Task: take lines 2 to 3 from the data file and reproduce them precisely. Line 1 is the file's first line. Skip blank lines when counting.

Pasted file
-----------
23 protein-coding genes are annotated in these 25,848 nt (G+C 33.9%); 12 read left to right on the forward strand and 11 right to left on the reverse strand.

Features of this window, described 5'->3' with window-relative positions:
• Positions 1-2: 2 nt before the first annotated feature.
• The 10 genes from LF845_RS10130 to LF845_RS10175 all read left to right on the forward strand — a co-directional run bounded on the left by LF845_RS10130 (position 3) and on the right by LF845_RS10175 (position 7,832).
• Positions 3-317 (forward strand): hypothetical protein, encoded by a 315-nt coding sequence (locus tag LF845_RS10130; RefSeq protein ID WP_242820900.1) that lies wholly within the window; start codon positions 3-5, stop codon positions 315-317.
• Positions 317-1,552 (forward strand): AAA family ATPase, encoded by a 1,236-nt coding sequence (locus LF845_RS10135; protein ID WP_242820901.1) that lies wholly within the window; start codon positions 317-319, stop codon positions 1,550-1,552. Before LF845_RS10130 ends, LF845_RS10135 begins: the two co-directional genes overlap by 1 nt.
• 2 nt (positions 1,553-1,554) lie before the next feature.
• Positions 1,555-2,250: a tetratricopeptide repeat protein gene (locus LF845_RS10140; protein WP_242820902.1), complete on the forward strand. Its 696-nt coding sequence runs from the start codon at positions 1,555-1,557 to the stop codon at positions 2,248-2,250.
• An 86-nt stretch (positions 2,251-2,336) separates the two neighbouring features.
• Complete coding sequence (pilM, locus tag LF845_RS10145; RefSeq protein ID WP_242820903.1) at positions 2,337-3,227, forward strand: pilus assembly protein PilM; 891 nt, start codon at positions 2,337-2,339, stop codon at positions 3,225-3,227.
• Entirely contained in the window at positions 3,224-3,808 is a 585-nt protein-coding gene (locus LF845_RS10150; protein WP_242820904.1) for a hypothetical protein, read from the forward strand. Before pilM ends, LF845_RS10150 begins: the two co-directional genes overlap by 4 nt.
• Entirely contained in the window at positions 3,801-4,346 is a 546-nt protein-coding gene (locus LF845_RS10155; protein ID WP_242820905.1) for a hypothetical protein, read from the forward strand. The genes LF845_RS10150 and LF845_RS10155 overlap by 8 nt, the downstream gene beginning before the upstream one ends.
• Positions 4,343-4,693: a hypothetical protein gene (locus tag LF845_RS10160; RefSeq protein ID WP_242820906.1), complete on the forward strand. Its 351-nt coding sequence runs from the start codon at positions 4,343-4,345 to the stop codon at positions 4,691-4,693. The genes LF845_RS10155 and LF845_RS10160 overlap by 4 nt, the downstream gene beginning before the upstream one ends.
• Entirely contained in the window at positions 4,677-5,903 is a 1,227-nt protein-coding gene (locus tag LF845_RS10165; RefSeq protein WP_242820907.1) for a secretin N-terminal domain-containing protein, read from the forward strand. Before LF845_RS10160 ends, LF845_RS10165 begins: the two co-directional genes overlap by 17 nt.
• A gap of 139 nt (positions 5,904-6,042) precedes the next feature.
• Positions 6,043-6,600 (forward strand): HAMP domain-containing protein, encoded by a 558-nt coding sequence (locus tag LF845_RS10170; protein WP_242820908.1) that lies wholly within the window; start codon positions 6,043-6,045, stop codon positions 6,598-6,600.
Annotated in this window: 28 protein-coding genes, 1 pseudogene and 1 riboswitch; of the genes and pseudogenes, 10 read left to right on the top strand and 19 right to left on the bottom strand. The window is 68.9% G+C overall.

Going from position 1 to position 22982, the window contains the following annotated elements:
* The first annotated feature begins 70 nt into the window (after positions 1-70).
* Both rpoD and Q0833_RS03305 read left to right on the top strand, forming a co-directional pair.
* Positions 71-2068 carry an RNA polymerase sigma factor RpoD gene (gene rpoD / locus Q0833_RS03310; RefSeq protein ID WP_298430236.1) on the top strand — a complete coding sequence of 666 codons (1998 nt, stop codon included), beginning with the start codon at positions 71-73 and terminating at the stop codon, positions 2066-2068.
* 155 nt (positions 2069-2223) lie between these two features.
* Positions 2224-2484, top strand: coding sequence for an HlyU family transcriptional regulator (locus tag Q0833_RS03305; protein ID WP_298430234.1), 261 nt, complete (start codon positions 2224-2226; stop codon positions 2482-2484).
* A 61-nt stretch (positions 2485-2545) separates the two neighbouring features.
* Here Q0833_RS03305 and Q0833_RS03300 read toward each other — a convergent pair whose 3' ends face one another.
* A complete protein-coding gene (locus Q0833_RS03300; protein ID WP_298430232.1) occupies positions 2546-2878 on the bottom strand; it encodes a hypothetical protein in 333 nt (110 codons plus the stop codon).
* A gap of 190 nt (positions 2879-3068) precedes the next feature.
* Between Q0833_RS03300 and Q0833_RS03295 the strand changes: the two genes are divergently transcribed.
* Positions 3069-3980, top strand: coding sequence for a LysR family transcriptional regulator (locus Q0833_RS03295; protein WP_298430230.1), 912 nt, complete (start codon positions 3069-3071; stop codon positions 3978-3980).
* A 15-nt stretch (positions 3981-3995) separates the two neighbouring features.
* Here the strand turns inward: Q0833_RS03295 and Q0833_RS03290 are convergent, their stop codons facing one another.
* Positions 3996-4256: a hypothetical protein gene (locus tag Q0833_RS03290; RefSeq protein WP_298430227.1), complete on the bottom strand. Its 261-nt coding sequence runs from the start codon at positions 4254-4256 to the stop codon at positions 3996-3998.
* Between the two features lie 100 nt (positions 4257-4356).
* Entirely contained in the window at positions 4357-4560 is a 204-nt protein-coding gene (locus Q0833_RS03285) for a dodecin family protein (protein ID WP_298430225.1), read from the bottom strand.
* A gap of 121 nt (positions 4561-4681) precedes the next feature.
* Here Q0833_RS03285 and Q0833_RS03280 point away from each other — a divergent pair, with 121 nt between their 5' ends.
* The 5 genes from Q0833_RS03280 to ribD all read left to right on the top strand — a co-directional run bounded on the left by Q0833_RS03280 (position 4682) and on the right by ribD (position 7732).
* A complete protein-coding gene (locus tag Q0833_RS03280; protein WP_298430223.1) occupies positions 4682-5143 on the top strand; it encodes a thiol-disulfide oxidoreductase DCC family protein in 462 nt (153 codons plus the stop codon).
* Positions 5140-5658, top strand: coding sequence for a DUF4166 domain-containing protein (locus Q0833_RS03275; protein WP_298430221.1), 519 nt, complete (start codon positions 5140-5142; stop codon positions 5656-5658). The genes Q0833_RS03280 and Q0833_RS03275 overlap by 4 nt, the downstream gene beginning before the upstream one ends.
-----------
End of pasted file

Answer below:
Features of this window, described 5'->3' with window-relative positions:
• Positions 1-2: 2 nt before the first annotated feature.